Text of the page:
Kodály: Angels and the Shepherd (Angyalok és pásztorok)
Zóltan Kodály was, along with Bela Bartók, one of the most prominent and tireless folksong collectors of the 20th century. Kodály himself was probably the single most prolific European composer of choral music in the past hundred years. This electrifying setting repeatedly uses a traditional Hungarian melody in the “Shepherds” sections. (The piece is scored for high voices; since we only have four women singing this concert, the tenors and I are filling in the lowest alto parts toward the end of the piece.) The infectious dialogue is touchingly sweet throughout; the final section, with ever-brighter harmonies reminiscent of Bulgarian female choral singing, is enough to stand your hair on end.
G. P. da Palestrina: from Missa “O magnum mysterium” : Angus Dei I/II
We conclude our singing of this Mass with the haunting Angus Dei. To Palestrina’s two movements of polyphony (for five and six voices respectively) we add the simple Agnus Dei chant, thus completing the threefold liturgical repetition. In its plaintive, lilting modal character, this movement strongly evokes the mood of Josquin’s work, since he wrote another Mass on a Josquin model. Also, the “Et in spiritum” section of Palestrina’s Mass sounds uncannily like Josquin’s Missa La sol fa re mi. Apart from these tidbits, however, I can’t speculate very well on how much of Josquin’s music Palestrina may have known. Sometimes, we just have to rely on our ears most of all.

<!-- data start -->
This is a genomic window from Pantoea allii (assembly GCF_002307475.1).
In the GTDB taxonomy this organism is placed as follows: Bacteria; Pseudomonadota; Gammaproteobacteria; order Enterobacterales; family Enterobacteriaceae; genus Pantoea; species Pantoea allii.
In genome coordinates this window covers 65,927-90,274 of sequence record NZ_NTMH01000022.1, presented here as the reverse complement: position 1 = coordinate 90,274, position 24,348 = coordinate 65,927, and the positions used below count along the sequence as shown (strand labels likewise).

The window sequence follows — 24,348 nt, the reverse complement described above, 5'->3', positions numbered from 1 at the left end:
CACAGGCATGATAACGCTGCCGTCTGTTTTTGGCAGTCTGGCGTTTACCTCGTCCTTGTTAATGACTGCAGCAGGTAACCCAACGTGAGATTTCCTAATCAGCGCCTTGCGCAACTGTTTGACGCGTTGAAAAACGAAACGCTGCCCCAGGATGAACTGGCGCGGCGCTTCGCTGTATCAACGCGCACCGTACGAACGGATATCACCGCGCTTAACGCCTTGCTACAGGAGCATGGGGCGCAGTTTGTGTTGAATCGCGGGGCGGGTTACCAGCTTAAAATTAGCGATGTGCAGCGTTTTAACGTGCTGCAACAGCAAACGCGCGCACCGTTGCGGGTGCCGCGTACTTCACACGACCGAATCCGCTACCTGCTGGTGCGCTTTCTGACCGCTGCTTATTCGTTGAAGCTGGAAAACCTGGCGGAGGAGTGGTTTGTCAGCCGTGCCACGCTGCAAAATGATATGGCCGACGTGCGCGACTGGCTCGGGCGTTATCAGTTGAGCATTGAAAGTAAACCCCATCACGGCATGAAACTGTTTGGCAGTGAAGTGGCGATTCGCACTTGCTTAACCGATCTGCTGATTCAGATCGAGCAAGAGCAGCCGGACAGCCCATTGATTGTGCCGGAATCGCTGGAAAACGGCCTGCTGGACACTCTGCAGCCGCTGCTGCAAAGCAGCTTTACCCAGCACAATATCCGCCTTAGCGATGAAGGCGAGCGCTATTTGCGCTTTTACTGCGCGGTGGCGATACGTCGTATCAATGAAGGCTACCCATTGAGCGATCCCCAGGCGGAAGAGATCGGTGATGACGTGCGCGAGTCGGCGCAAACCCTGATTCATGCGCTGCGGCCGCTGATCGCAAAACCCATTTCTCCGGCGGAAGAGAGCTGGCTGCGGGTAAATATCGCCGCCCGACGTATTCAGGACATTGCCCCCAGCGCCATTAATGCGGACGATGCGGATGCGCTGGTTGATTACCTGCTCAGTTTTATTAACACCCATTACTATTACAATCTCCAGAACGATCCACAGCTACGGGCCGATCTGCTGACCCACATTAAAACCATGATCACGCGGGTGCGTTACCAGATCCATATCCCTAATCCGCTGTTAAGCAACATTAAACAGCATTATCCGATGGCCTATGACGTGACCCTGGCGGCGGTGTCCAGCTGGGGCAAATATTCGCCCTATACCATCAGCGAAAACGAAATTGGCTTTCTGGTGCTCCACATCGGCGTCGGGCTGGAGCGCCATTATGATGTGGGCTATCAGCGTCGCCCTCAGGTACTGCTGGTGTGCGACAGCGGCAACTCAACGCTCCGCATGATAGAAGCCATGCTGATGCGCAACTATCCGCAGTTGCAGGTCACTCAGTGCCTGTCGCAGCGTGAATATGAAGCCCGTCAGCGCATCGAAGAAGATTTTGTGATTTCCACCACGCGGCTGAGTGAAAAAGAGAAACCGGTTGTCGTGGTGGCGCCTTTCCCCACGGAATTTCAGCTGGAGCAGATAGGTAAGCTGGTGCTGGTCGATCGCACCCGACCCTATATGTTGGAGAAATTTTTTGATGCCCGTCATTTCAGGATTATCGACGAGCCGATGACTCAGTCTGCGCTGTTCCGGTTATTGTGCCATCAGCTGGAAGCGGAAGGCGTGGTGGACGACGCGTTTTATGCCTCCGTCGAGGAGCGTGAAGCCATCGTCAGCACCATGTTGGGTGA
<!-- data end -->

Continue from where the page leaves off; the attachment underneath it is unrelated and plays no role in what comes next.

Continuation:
Franz Biebl: Ave Maria
Writing in relative obscurity in his native Austria, Biebl was discovered some years ago by some of the members of Chanticleer, who sang, recorded, and published this setting. Since then, the piece has become one of the more popular choral pieces around the country. (Imagine how much longer Mozart would have lived with such connections!) But it’s not just a matter of communications technology, for this is superb music. With a sparseness similar to Arvo Part’s, though different in style and execution, Biebl manages to squeeze all he can out of the words. The setting is at once simple and deep. I learned this song from Clayton Lein, director of the Lafayette Chamber Singers, first Charter Member of the Recording Circle and a dear friend.